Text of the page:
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Cop Hooked for Death of Man Tasered 10 Times

(CN) - The 4th Circuit revived claims that a Baltimore police officer killed a man by using his Taser 10 times while responding to a domestic violence call in 2007.

Baltimore County police had responded to the Meyers home on March 16, 2007, to break up a fight between Ryan Meyers and his brother William. During the 911 call, their mother, Anna Mae Meyers, became unresponsive, and the operator later said she heard "screaming in the background."

The first two responding officers, Vincent Romeo and Karen Gaedke, found William Meyers Jr. and his father, William Meyers Sr., outside the home. The younger male was visibly bleeding from his nose; both men said Mrs. Meyers had fled and would not return until officers had removed Ryan from the premises.

Ryan Meyers could be seen pacing back and forth inside the house, carrying a baseball bat. The officers tried to convince Ryan to surrender peacefully, but he rebuffed these efforts.

When Officer Stephen Mee arrived, the police entered the house. Mee ordered Ryan to drop the bat and quickly deployed his Taser.

Mee initially administered three Taser shocks, the second forcing Meyers to drop the bat, and the third stopping him from advancing toward the officers.

Once Meyers was down, however, Mee used his Taser an additional seven times, ultimately killing the 40-year-old Ryan Meyers, who had struggled with bipolar disorder for most of his life.

The Meyers family sued, claiming the violations of the Fourth Amendment and certain provisions of Maryland law.

A three-judge panel of the 4th Circuit said a federal judge granted Officers Romeo, Gaedke and Mee qualified immunity and summary judgment, despite recognizing that "the seven additional Taser shocks were inappropriate."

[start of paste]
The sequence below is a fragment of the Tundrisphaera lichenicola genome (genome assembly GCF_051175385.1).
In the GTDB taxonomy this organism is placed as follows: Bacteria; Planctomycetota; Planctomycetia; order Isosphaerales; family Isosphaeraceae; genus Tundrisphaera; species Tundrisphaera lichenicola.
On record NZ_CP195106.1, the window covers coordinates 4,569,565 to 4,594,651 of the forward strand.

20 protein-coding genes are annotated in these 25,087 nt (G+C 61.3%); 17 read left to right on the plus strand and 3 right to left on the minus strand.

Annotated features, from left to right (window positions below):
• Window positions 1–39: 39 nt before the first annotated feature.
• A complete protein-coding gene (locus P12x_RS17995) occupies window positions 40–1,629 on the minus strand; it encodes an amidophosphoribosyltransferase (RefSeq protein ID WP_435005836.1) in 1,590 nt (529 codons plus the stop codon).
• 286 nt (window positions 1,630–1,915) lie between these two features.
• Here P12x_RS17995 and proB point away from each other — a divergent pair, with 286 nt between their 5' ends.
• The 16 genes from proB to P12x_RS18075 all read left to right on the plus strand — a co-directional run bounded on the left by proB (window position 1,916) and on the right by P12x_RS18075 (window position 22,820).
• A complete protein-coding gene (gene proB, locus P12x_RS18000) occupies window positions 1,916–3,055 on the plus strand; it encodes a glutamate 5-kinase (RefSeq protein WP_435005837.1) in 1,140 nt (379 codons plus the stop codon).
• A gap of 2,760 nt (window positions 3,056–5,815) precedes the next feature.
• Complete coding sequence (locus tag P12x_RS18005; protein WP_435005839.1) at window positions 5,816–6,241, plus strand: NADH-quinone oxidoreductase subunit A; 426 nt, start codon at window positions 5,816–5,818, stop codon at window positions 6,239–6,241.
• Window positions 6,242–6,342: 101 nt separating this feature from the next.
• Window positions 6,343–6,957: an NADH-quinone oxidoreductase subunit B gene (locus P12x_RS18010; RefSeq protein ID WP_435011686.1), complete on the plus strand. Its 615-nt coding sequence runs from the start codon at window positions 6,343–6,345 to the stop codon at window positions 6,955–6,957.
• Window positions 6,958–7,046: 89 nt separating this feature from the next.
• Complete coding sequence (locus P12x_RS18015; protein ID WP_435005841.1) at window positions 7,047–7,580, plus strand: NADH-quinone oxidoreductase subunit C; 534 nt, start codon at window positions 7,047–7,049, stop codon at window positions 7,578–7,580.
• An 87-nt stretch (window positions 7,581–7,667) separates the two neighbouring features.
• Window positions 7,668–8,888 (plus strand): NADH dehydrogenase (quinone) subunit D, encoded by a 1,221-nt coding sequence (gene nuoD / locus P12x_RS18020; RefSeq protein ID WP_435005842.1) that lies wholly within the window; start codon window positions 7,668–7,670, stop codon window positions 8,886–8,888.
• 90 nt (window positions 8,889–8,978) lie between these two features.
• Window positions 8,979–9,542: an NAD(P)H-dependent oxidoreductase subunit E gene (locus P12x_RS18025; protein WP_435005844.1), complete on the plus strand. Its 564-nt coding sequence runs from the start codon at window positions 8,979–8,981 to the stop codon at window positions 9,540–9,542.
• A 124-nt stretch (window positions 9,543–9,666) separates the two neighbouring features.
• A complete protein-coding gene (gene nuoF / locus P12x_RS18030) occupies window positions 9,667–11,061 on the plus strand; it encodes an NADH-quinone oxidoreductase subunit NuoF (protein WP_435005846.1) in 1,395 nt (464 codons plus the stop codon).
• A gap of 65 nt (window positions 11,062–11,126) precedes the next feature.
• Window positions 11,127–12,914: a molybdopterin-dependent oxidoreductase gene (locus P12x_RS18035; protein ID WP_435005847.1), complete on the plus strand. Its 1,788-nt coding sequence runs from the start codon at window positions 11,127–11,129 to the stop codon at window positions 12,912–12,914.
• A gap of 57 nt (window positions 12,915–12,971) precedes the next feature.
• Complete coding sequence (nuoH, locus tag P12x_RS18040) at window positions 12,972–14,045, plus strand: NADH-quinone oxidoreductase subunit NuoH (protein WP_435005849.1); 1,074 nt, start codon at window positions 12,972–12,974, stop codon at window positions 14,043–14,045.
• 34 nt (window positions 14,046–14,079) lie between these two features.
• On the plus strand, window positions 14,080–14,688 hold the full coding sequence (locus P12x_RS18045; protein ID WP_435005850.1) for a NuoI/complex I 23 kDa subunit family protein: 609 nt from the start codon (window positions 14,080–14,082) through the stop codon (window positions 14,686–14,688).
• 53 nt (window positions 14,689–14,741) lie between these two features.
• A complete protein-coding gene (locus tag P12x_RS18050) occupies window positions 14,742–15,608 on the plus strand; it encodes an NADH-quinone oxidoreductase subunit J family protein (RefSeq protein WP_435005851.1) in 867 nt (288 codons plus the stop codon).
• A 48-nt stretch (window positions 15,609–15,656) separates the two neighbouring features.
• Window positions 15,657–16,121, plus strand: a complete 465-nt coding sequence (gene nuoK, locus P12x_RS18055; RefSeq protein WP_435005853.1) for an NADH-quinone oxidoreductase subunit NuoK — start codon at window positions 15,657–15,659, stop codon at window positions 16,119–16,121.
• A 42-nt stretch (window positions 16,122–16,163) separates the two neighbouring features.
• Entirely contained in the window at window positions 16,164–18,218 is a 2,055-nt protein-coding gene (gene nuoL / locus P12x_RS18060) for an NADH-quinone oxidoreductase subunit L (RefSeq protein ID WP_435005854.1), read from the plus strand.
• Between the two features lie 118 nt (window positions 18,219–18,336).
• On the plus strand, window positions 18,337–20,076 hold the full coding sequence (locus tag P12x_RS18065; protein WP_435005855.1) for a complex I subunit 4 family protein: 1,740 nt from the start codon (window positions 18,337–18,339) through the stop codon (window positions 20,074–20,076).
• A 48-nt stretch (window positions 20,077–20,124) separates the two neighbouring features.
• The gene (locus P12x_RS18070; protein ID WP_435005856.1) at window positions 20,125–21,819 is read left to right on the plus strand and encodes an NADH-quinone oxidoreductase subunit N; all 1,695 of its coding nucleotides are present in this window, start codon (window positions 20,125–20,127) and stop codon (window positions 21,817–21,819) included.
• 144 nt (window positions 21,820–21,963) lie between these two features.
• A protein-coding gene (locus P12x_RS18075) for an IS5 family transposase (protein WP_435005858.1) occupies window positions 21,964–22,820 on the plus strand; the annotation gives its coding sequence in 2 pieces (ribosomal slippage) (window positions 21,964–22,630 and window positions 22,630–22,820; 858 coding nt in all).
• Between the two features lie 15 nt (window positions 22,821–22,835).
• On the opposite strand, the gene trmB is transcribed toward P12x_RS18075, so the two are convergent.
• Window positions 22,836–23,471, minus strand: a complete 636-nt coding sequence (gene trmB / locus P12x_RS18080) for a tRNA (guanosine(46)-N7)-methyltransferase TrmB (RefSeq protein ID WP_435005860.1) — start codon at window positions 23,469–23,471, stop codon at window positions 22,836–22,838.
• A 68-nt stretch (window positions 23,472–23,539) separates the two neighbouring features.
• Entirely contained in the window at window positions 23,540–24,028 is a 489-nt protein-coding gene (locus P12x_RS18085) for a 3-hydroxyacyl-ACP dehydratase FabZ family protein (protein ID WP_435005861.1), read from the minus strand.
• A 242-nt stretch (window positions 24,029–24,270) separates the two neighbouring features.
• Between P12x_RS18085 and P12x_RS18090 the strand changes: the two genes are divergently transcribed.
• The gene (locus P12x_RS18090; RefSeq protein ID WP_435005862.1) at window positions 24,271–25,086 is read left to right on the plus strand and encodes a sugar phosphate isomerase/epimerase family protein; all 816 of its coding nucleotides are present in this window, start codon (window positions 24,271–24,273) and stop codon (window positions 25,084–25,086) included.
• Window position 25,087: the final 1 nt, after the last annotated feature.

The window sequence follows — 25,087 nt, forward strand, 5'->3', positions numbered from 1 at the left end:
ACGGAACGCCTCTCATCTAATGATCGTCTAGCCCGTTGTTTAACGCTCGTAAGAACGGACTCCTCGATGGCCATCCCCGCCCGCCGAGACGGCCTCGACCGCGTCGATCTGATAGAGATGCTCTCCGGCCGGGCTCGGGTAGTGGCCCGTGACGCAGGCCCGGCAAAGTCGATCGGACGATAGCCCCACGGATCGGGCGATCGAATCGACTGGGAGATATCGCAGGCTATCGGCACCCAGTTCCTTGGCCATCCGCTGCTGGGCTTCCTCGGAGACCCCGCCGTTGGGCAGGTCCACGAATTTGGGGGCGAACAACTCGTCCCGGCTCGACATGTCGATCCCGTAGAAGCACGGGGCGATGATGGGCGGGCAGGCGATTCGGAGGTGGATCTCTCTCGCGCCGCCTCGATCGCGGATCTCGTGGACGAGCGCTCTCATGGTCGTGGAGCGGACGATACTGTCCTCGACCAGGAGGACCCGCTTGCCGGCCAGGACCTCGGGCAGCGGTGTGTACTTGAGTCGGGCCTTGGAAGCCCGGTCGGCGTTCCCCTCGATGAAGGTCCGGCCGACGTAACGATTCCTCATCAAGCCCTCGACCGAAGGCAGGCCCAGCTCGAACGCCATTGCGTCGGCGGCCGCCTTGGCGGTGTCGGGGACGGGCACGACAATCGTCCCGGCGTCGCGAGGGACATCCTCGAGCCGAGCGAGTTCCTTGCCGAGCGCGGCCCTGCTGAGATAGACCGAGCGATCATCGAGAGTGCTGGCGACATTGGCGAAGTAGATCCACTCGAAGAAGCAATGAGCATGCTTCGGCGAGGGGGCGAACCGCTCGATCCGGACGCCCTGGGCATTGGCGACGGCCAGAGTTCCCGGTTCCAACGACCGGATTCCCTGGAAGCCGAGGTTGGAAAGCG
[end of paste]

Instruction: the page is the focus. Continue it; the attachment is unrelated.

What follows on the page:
The Richmond, Va.-based federal appeals court said the Meyers should be allowed to advance their claims against Mee.

It noted that the facts justify the first three uses of the Taser.

"During the period that Officer Mee administered the first three Taser shocks, Ryan was acting erratically, was holding a baseball bat that he did not relinquish until after he received the second shock, and was advancing toward the officers until the third shock caused him to fall to the ground," Judge Barbara Milano Keenan wrote for the panel. "Under these circumstances, Ryan posed an immediate threat to the officers' safety, and was actively resisting arrest."

The Meyers do have a case as to the subsequent seven firings of the Taser.

"It is an excessive and unreasonable use of force for a police officer repeatedly to administer electrical shocks with a Taser on an individual who no longer is armed, has been brought to the ground, has been restrained physically by several other officers, and no longer is actively resisting arrest," Keenan wrote.

"Based on the present record, because Ryan did not pose a threat to the officers' safety and was not actively resisting arrest, a reasonable officer in Officer Mee's position would have understood that his delivery of some, if not all, of the seven additional Taser shocks violated Ryan's Fourth Amendment right to be free from the use of excessive and unreasonable force," she added. "Accordingly, we hold that the District Court erred in concluding that Officer Mee met his burden of proving that he was entitled to qualified immunity."

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